American English Slang | Expressions for Daily Life | Cloud English | Skillshare

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American English Slang | Expressions for Daily Life

teacher avatar Cloud English, Innovative English Courses

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Taught by industry leaders & working professionals
Topics include illustration, design, photography, and more

Watch this class and thousands more

Get unlimited access to every class
Taught by industry leaders & working professionals
Topics include illustration, design, photography, and more

Lessons in This Class

66 Lessons (7h 49m)
    • 1. Course Introduction

    • 2. How to Take This Course

    • 3. Keep Tabs On

    • 4. Up to You

    • 5. Your Call

    • 6. I Have No Idea

    • 7. Slipped My Mind

    • 8. Burst Your Bubble

    • 9. You Know Better Than That

    • 10. Haven't the Faintest

    • 11. On the Dot

    • 12. Since when...

    • 13. All Set

    • 14. I Can't Wait

    • 15. Now and Then

    • 16. On My Way

    • 17. You Made It

    • 18. Hold on a Sec

    • 19. Way to Go

    • 20. I Told You So

    • 21. It Serves You Right

    • 22. Get Over It

    • 23. Good Luck

    • 24. Hang in There

    • 25. Go For It

    • 26. In Your Face

    • 27. You Can Say That Again

    • 28. What's up?

    • 29. You Bet

    • 30. What's going on?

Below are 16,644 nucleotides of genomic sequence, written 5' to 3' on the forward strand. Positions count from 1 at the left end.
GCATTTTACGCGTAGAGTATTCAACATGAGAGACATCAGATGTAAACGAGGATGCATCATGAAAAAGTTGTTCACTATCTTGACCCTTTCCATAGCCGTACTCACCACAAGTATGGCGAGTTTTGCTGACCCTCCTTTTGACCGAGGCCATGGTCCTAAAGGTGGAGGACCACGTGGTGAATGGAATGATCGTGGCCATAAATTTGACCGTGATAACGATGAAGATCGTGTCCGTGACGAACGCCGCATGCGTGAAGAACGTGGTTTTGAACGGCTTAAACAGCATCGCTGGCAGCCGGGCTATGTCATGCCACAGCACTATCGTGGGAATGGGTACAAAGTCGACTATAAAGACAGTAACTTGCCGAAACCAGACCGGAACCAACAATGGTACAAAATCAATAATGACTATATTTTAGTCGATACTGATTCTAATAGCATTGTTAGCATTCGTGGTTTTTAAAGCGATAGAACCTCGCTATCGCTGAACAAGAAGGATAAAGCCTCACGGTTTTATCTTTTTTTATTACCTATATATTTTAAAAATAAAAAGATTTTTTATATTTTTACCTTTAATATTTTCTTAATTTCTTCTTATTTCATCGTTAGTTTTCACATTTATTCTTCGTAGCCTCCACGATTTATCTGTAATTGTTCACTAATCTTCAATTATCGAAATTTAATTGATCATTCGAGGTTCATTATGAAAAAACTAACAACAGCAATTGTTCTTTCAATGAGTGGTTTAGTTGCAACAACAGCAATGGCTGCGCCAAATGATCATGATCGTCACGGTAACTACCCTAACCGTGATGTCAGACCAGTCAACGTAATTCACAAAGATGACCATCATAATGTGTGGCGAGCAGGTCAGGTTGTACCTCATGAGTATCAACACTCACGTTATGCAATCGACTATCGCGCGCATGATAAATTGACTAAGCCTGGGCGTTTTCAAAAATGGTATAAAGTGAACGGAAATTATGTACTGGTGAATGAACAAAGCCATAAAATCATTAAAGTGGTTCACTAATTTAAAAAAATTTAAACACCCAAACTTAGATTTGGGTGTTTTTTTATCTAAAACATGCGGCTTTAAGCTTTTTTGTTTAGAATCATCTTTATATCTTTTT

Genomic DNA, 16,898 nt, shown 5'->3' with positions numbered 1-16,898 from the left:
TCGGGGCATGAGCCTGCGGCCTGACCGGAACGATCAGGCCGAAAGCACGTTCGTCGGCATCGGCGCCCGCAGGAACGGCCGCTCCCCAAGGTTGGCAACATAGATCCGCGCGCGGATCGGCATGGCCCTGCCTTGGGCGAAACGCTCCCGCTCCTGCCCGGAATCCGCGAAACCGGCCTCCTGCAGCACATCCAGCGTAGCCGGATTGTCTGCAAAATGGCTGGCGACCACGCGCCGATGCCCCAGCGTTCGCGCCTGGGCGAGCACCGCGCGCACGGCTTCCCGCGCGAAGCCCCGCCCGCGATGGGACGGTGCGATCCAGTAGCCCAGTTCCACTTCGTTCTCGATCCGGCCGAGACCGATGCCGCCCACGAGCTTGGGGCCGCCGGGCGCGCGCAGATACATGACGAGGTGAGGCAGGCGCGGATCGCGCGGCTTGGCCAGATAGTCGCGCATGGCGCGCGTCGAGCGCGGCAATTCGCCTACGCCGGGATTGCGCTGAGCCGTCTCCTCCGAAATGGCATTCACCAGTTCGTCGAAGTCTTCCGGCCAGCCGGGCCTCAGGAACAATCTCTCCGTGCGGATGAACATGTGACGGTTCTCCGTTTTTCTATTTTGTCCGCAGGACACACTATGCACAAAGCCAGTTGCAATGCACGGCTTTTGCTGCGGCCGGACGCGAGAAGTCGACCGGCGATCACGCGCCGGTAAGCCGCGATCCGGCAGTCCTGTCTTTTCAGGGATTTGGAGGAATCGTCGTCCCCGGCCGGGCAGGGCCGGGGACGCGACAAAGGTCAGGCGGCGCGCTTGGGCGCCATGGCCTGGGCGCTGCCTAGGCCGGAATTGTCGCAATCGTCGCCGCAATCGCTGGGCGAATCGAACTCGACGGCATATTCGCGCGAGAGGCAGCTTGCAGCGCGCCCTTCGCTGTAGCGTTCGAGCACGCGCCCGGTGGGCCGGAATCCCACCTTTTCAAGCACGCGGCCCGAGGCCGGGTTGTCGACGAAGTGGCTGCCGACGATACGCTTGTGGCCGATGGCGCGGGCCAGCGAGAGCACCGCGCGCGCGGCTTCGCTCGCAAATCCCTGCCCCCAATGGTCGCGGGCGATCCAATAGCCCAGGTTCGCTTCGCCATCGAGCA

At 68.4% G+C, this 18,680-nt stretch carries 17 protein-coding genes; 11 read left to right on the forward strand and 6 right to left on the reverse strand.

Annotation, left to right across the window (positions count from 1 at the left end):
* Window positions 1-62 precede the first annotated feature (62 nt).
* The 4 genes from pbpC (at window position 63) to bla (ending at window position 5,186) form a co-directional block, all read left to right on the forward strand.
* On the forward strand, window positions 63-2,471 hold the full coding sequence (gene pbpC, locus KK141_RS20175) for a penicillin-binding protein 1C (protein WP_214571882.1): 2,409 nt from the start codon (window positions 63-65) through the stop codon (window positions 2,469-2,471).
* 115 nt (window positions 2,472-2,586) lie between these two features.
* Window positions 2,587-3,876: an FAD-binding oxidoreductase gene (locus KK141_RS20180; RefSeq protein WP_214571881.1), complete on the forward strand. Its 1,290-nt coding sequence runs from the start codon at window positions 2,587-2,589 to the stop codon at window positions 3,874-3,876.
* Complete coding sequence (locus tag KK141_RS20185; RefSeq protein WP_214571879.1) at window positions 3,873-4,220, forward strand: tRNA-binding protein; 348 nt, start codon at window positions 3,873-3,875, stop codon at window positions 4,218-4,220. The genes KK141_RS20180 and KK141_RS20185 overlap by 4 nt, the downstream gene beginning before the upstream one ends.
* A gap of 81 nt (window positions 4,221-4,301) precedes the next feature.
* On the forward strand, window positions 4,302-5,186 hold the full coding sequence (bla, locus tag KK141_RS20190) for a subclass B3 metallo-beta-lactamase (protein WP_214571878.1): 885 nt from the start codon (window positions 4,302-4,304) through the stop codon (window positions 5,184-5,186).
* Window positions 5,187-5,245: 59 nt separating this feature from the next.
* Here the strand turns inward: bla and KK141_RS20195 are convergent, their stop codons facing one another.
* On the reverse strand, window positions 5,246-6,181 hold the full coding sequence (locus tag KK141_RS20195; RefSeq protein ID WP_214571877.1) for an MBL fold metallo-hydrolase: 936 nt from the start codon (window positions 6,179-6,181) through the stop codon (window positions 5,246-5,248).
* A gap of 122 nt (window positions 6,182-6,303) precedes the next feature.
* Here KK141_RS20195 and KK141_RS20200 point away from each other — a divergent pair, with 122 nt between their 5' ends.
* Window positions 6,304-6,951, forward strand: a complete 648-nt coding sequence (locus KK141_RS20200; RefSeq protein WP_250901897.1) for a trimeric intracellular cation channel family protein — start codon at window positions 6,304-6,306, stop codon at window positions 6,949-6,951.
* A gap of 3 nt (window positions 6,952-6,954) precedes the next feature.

• 31. You what?

    • 32. You Said It

    • 33. Who cares?

    • 34. So what?

    • 35. If You Insist

    • 36. It's About Time

    • 37. Thank Goodness

    • 38. I Can't Thank You Enough

    • 39. Have a Ball

    • 40. No Worries

    • 41. It's Nothing

    • 42. Feel Free

    • 43. Kick the Habit

    • 44. Hit the Sack/Hay

    • 45. Keep Your Eyes Peeled

    • 46. Go With the Flow

    • 47. Take It Easy

    • 48. Give Someone a Hand

    • 49. Hit the Road

    • 50. Crack Someone Up

    • 51. Grab a Bite

    • 52. Listen Up and Lighten Up

    • 53. Make Up My Mind

    • 54. Hands Down

    • 55. Good for Nothing

    • 56. Close Call

    • 57. If Worst Comes to Worst

    • 58. It Can't Hurt

    • 59. Let Alone

    • 60. Quick Fix

    • 61. By a Mile

    • 62. Sort of

    • 63. I'm big on (something)

    • 64. As Good As New

    • 65. Hard to Come By

    • 66. Course Summary

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About This Class

The fact is, written English and spoken English are very different. It’s probably the reason you’re here looking at this course. You may also be wondering, “What is the best way to learn spoken English?”

If you want to master real native English expressions, you have to learn by example, and that’s the focus of this course. In each lesson of this course, we will carefully go over the most common daily English expressions that native English speakers use when talking with each other. Here’s the lesson structure: